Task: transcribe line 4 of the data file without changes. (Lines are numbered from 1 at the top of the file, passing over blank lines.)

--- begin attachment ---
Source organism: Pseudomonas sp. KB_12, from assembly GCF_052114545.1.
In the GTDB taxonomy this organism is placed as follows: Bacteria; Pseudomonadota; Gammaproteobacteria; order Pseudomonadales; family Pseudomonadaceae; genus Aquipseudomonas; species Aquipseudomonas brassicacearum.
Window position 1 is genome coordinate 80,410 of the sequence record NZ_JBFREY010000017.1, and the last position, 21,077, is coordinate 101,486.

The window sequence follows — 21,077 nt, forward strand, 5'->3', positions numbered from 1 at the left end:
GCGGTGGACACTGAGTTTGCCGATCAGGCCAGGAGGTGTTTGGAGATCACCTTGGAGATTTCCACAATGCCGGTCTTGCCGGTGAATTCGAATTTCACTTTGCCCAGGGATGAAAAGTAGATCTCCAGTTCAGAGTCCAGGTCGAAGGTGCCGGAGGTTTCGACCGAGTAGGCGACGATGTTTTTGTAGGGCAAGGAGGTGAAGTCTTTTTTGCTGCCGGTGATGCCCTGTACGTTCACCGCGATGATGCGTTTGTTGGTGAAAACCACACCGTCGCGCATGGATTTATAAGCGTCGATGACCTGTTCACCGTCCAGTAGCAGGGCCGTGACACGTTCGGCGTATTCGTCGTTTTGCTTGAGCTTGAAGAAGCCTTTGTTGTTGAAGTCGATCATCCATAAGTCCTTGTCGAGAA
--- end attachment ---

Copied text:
The window sequence follows — 21,077 nt, forward strand, 5'->3', positions numbered from 1 at the left end: